4.5% of adults in the US identify as LGBT
For immediate release
March 5, 2019
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Washington D.C. has the highest percentage (9.8%) of LGBT people and North Dakota has the lowest (2.7%).
An estimated 4.5% of adults in the United States, approximately 11.3 million people, identify as LGBT, according to new analysis by the Williams Institute at UCLA School of Law. The majority of LGBT people (58%) are female and 29% of LGBT people over the age of 25 are raising children.
Researchers analyzed data from the Gallup Daily Tracking Survey to create a comprehensive look at the demographics and socioeconomic status of LGBT adults nationwide and by state. Results are presented in the LGBT Data & Demographics interactive on the Williams Institute website and can be filtered by gender and race.
Population estimates by state can be found in the companion report, “Adult LGBT Population in the United States.”
Key findings include
- LGBT people in the U.S. are racially and ethnically diverse: White (58%), Latino/a (21%), Black (12%), Asian (2%), American Indian and Alaska Native (1%), Native Hawaiian or other Pacific Islander (1%) and more than one race (5%).
- Over half of LGBT adults (56%) are under the age of 35, compared to 28% of non-LGBT adults.
- Just 1 in 4 LGBT adults (23%) are age 50 or older, compared to nearly half (47%) of non-LGBT adults.
- Many LGBT adults struggle economically: 27% are food insecure, compared to 15% of non-LGBT adults and 25% have household incomes below $24,000, compared to 18% of non-LGBT adults.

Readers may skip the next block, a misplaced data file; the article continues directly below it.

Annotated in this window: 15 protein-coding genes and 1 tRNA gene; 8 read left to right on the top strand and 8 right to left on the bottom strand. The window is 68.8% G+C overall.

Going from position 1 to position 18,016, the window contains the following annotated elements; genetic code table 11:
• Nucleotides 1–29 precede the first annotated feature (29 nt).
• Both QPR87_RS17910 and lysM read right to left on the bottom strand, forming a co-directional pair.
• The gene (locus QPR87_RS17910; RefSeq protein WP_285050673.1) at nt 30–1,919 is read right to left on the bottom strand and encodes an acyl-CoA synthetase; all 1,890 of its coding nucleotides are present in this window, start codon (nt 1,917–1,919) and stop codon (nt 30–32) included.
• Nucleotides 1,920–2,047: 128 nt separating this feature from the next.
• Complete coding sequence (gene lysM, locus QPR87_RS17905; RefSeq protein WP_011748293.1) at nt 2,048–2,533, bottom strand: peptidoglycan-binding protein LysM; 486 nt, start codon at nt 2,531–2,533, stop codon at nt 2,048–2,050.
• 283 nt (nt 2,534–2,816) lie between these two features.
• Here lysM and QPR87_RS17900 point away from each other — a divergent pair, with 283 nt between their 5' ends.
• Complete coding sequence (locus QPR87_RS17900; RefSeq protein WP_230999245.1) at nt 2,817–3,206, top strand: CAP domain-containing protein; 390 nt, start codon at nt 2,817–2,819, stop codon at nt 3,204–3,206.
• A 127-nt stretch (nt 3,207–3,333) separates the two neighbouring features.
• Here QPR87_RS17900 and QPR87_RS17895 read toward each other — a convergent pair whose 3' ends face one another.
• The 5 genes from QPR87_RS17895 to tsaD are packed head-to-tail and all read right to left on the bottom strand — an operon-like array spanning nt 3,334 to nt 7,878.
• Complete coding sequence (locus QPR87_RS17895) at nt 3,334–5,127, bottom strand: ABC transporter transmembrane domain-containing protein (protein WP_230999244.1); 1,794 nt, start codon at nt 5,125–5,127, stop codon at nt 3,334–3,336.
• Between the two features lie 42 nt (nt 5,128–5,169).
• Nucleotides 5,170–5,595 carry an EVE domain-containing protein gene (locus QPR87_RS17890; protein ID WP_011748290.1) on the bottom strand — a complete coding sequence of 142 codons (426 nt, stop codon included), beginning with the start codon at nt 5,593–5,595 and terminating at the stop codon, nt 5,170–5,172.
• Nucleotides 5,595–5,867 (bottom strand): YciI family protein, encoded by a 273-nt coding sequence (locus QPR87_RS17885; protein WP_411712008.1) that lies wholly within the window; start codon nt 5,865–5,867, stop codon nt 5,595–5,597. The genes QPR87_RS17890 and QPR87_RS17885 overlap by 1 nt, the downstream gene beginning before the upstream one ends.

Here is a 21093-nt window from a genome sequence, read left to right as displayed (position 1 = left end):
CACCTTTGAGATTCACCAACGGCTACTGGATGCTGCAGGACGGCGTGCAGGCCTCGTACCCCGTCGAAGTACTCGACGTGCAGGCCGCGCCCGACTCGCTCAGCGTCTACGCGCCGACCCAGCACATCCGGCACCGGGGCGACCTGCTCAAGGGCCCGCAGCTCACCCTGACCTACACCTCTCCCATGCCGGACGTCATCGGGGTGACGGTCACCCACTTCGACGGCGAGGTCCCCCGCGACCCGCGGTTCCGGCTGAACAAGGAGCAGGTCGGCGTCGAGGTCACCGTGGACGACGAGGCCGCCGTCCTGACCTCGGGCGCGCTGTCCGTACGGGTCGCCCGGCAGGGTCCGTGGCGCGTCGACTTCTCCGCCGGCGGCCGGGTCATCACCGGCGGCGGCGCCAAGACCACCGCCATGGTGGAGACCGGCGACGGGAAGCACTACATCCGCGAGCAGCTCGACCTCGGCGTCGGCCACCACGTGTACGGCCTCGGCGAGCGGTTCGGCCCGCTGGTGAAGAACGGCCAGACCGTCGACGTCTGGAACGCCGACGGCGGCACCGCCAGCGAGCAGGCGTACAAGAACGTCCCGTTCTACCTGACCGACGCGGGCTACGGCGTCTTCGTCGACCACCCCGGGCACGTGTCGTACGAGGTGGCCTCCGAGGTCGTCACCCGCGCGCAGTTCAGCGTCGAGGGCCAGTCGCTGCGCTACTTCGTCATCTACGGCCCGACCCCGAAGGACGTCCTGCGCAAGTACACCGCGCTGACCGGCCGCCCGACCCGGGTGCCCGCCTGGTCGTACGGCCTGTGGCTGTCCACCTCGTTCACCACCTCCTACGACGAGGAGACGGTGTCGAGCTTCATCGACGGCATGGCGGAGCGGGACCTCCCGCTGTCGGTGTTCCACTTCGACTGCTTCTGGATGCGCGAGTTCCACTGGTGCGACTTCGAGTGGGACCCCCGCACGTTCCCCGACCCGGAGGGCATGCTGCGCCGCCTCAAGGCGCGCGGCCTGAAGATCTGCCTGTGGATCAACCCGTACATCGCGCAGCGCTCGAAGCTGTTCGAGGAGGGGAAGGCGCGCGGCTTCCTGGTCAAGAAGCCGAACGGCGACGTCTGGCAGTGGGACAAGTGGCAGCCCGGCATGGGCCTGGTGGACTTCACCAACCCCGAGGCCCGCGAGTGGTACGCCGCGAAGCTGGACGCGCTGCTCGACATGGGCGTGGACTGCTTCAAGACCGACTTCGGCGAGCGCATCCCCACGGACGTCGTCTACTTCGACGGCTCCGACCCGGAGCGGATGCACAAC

- Washington D.C. has the highest percentage of LGBT people (9.8%) in the U.S. and North Dakota has the lowest (2.7%).
- Idaho has the highest percentage of LGBT parents (44%) and Washington D.C. has the lowest (9%).
- Washington State has the highest percentage of LGBT women (63%), while Washington D.C. has the highest percentage of LGBT men (65%).
- States with the highest unemployment rates among LGBT people are Wyoming (17%), Alaska (15%), South Dakota (15%) and West Virginia (14%).
- Unemployment rates in those states are 2 to 5 times lower for non-LGBT adults: Wyoming (4%), Alaska (5%), South Dakota (3%) and West Virginia (7%).
“These findings remind us that LGBT people are young and old, people of color and white, they are parents, and they live in every state of the union,” said Kerith Conron, Blachford-Cooper Distinguished Scholar and Research Director at the Williams Institute. “Most LGBT people are not wealthy, and in fact, many LGBT people are low-income and are experiencing food insecurity. At minimum, policy-makers and service providers should work to ensure access to safety net program and services for LGBT people.”
Access the full LGBT Data & Demographics interactive.